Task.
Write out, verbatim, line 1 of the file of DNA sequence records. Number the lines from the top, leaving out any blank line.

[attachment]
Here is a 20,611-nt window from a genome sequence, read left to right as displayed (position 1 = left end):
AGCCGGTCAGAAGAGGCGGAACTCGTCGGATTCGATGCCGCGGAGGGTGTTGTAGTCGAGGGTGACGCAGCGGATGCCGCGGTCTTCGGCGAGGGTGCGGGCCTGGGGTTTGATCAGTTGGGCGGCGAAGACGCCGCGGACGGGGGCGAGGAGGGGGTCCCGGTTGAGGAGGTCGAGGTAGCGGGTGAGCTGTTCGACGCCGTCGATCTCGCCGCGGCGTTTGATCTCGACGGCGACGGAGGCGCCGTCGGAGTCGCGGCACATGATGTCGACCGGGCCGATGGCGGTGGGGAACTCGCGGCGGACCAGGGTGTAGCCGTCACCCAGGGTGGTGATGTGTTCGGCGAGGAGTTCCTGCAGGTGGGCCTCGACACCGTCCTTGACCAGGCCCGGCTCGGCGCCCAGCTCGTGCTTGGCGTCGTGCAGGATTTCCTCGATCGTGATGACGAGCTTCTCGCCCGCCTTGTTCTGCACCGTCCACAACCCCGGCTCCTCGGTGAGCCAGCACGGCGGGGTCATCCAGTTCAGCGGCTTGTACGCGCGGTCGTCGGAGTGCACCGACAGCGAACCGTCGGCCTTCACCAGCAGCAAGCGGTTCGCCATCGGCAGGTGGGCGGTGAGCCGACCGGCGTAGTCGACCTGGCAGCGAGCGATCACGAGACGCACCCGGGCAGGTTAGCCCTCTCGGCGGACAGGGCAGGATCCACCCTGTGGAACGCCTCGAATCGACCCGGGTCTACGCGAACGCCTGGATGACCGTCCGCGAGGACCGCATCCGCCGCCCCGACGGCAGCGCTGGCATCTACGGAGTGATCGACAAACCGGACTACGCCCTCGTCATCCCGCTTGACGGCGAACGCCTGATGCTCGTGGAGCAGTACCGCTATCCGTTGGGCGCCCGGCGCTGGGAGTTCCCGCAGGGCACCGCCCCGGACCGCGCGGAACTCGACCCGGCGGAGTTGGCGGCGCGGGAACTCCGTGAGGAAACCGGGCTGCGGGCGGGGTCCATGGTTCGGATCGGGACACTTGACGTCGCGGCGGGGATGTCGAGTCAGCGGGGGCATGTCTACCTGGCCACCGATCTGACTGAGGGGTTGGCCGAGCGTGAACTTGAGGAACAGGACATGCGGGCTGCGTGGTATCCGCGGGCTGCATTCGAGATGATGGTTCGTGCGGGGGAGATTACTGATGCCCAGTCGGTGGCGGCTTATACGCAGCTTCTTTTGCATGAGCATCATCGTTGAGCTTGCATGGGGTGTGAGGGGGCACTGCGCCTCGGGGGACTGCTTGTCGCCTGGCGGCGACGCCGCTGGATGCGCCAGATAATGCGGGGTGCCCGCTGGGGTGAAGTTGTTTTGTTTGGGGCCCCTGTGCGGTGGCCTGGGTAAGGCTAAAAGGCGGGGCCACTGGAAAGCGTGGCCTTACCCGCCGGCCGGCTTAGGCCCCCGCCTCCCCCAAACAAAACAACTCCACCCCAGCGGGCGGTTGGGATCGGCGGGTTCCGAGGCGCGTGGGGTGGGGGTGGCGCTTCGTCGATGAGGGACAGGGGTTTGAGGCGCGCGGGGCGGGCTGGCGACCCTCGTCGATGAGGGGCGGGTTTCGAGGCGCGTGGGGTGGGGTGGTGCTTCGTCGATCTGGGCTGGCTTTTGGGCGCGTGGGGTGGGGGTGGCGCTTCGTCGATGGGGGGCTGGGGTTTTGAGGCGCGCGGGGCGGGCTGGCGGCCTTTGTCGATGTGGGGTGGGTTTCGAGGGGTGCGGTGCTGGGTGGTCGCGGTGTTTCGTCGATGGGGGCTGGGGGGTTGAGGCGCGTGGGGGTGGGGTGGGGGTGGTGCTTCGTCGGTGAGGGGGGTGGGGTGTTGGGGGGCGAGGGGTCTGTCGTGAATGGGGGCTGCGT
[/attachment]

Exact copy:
Here is a 20,611-nt window from a genome sequence, read left to right as displayed (position 1 = left end):